Water Heaters Inside Your Homes to Provide Energy

Water Heaters Inside Your Homes to Provide Energy

Range Govindan
Jul 2, 2010

Utility companies are trying to figure out way to tap the electricity that has been hiding about in your home. It's surprising, but with smart-grid technology, it will be possible to sell back some of that untapped electricity to your favorite utility company, to save you money in the long run.

Basically, there is a lot of stored energy inside your home. You'll never guess where though. It's in your water heater and utility companies want to tap those thousands of water heaters to generate electricity. Apparently, water heaters can store up to 25 gigawatts of energy. All that's needed is to make controls so that you can tap this stored energy.

However, for consumers to put energy back into the grid requires smart-grid technology. Or consumers could install the controls necessary to tap that stored energy for their own use, reducing their carbon footprint. What would happen is that consumers would actually sell this electricity back to utilities, which is kind of amazing.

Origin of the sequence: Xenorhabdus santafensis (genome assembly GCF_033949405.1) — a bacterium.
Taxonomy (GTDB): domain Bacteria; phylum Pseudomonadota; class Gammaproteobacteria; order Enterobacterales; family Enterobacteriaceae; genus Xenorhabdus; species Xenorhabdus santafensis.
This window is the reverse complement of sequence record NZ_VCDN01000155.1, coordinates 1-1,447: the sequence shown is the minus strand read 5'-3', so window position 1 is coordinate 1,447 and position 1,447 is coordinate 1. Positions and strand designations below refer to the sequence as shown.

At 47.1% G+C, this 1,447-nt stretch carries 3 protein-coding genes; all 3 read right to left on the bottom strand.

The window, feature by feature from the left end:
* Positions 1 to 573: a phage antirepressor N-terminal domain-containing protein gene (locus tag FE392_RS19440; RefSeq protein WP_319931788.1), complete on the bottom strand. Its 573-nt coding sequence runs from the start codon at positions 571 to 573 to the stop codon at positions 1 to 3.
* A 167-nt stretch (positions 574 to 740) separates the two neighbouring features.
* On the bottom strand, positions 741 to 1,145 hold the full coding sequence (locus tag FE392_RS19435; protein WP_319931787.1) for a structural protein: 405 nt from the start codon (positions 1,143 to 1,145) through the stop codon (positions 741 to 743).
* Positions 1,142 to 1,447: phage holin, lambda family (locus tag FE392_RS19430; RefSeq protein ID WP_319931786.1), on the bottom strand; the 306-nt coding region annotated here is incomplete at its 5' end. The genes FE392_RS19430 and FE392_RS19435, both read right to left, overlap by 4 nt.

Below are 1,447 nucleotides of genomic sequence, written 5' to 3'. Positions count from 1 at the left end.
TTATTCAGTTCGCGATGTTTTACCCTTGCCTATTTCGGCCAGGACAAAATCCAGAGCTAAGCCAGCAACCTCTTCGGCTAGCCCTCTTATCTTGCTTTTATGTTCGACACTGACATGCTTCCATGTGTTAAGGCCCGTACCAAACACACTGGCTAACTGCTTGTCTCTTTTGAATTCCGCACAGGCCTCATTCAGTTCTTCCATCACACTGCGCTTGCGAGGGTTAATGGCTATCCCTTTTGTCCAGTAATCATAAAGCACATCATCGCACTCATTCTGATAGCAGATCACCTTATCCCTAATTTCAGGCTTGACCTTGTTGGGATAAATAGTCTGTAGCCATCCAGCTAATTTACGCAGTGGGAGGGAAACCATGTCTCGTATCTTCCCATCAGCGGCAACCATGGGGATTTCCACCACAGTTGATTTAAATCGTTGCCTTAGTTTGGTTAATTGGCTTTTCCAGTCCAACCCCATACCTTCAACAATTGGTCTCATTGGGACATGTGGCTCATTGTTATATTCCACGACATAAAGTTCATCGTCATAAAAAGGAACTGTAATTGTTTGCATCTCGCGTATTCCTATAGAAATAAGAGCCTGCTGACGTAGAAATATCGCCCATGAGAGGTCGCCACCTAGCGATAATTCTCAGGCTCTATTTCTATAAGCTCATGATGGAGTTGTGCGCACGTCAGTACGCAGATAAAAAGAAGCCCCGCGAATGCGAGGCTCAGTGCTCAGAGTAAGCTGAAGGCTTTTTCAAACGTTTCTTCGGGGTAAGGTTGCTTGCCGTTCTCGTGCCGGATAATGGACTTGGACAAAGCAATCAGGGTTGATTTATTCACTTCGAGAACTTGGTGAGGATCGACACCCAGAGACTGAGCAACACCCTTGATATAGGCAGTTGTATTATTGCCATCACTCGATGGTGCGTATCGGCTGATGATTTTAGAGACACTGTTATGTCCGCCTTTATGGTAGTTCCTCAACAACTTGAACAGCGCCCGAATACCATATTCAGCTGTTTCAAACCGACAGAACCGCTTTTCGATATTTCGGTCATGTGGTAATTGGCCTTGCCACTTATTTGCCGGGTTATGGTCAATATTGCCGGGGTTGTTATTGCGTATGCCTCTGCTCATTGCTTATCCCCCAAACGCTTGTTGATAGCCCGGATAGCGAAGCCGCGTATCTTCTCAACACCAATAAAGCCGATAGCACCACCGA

"Putting 2,000 megawatts on the market is enough to supply 5 million people, or half the state of Michigan," Terry Boston, CEO of PJM Interconnection, said. "In one year, we had enough to cover the city of Pittsburgh."

This untapped electricity would definitely be very useful for most home owners. The technology to tap it isn't that far away, so soon, people will be generating electricity in their homes. Until then, you can change your aging water heater to new energy efficient water heaters like the GE Hybrid Water Heater. It consumes 62% less electricity and can save up to $320 a year on energy bills.

This water heater uses heat pump technology with traditional electric elements so that it pulls heat from the surrounding air and transfers it to the water tank. It comes with a panel from which you can control a bunch of features.

The GE Hybrid Water Heater features a user–friendly electronic control system that offers both simplicity and flexibility, giving consumers as much or as little control of operating modes as they like: Set the thermostat and forget it or easily change the desired water temperature or operating mode to maximize energy efficiency.

[via Cnet, images via GE]

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